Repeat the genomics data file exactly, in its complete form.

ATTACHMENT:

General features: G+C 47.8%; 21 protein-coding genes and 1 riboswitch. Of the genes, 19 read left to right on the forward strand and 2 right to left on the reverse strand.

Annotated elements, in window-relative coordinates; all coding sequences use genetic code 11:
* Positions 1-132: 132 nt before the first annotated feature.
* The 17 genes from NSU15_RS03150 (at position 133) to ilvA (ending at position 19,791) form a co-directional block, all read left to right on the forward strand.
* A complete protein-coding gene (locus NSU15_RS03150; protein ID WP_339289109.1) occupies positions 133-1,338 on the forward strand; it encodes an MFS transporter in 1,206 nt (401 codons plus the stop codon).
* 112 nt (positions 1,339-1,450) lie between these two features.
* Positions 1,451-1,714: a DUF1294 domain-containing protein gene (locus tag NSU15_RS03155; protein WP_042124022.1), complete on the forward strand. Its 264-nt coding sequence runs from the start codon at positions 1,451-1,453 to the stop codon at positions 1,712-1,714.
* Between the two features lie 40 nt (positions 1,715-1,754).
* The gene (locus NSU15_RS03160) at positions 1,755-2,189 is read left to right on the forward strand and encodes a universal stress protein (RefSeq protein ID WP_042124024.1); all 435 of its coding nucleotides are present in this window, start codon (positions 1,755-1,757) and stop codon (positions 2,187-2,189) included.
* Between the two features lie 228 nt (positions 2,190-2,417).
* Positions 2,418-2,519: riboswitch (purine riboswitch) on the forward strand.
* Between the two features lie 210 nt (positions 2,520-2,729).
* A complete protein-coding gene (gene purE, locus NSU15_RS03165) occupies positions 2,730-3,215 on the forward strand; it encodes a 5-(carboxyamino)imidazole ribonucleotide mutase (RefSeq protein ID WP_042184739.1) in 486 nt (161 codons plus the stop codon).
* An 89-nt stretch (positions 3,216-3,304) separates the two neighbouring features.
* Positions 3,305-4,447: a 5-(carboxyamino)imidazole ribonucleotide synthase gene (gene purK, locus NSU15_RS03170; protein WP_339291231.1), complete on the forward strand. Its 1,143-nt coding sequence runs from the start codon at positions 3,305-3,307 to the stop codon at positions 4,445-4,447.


General features: G+C 47.8%; 21 protein-coding genes and 1 riboswitch. Of the genes, 19 read left to right on the forward strand and 2 right to left on the reverse strand.

Annotated elements, in window-relative coordinates; all coding sequences use genetic code 11:
* Positions 1-132: 132 nt before the first annotated feature.
* The 17 genes from NSU15_RS03150 (at position 133) to ilvA (ending at position 19,791) form a co-directional block, all read left to right on the forward strand.
* A complete protein-coding gene (locus NSU15_RS03150; protein ID WP_339289109.1) occupies positions 133-1,338 on the forward strand; it encodes an MFS transporter in 1,206 nt (401 codons plus the stop codon).
* 112 nt (positions 1,339-1,450) lie between these two features.
* Positions 1,451-1,714: a DUF1294 domain-containing protein gene (locus tag NSU15_RS03155; protein WP_042124022.1), complete on the forward strand. Its 264-nt coding sequence runs from the start codon at positions 1,451-1,453 to the stop codon at positions 1,712-1,714.
* Between the two features lie 40 nt (positions 1,715-1,754).
* The gene (locus NSU15_RS03160) at positions 1,755-2,189 is read left to right on the forward strand and encodes a universal stress protein (RefSeq protein ID WP_042124024.1); all 435 of its coding nucleotides are present in this window, start codon (positions 1,755-1,757) and stop codon (positions 2,187-2,189) included.
* Between the two features lie 228 nt (positions 2,190-2,417).
* Positions 2,418-2,519: riboswitch (purine riboswitch) on the forward strand.
* Between the two features lie 210 nt (positions 2,520-2,729).
* A complete protein-coding gene (gene purE, locus NSU15_RS03165) occupies positions 2,730-3,215 on the forward strand; it encodes a 5-(carboxyamino)imidazole ribonucleotide mutase (RefSeq protein ID WP_042184739.1) in 486 nt (161 codons plus the stop codon).
* An 89-nt stretch (positions 3,216-3,304) separates the two neighbouring features.
* Positions 3,305-4,447: a 5-(carboxyamino)imidazole ribonucleotide synthase gene (gene purK, locus NSU15_RS03170; protein WP_339291231.1), complete on the forward strand. Its 1,143-nt coding sequence runs from the start codon at positions 3,305-3,307 to the stop codon at positions 4,445-4,447.